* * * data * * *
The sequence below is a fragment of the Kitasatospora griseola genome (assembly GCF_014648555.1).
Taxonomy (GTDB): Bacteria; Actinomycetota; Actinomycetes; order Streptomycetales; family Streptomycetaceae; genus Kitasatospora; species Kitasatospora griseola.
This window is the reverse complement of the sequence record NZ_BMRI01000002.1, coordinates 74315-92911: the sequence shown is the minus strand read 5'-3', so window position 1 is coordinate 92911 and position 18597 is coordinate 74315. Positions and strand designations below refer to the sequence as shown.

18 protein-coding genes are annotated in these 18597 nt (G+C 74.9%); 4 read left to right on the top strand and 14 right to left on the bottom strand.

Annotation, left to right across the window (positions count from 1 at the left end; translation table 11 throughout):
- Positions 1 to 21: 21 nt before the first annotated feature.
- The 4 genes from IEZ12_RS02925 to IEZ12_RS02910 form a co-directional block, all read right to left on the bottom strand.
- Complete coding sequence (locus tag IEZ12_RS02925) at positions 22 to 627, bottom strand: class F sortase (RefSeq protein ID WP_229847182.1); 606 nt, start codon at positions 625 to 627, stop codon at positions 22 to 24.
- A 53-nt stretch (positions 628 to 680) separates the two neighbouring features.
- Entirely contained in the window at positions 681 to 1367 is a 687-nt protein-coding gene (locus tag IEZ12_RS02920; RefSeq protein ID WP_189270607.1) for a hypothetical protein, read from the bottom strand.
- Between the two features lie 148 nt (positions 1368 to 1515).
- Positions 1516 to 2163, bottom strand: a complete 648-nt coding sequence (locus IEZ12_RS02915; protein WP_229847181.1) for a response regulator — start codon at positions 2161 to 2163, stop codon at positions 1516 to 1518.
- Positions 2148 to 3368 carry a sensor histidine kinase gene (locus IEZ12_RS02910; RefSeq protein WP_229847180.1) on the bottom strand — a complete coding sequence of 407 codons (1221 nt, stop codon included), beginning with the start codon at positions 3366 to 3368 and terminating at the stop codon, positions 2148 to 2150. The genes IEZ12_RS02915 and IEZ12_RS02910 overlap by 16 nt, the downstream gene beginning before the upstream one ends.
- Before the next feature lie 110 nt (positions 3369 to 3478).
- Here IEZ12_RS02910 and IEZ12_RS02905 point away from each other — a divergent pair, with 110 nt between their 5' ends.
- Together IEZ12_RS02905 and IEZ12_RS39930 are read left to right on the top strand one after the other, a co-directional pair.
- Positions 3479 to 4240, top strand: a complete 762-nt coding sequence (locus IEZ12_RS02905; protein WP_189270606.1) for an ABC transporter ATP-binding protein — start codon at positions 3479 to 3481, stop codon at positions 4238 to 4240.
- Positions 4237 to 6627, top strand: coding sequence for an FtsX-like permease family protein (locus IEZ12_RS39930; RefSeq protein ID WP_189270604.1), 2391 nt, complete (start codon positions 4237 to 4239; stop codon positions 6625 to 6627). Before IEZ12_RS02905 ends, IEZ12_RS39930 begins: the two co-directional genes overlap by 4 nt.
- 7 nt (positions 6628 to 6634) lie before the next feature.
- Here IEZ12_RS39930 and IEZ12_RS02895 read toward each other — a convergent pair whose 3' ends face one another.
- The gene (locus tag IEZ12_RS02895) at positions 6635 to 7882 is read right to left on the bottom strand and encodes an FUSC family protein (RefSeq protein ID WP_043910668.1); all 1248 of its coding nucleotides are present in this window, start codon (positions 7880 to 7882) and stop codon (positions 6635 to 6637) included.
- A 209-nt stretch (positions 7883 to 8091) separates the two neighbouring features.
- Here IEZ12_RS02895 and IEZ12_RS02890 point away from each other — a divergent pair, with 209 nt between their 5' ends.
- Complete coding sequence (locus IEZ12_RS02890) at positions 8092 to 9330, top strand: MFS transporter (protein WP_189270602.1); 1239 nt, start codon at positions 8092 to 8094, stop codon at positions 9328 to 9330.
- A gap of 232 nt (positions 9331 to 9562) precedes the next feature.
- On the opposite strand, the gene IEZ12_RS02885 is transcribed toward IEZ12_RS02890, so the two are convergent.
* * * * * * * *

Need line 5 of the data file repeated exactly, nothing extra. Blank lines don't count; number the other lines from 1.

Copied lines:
Annotation, left to right across the window (positions count from 1 at the left end; translation table 11 throughout):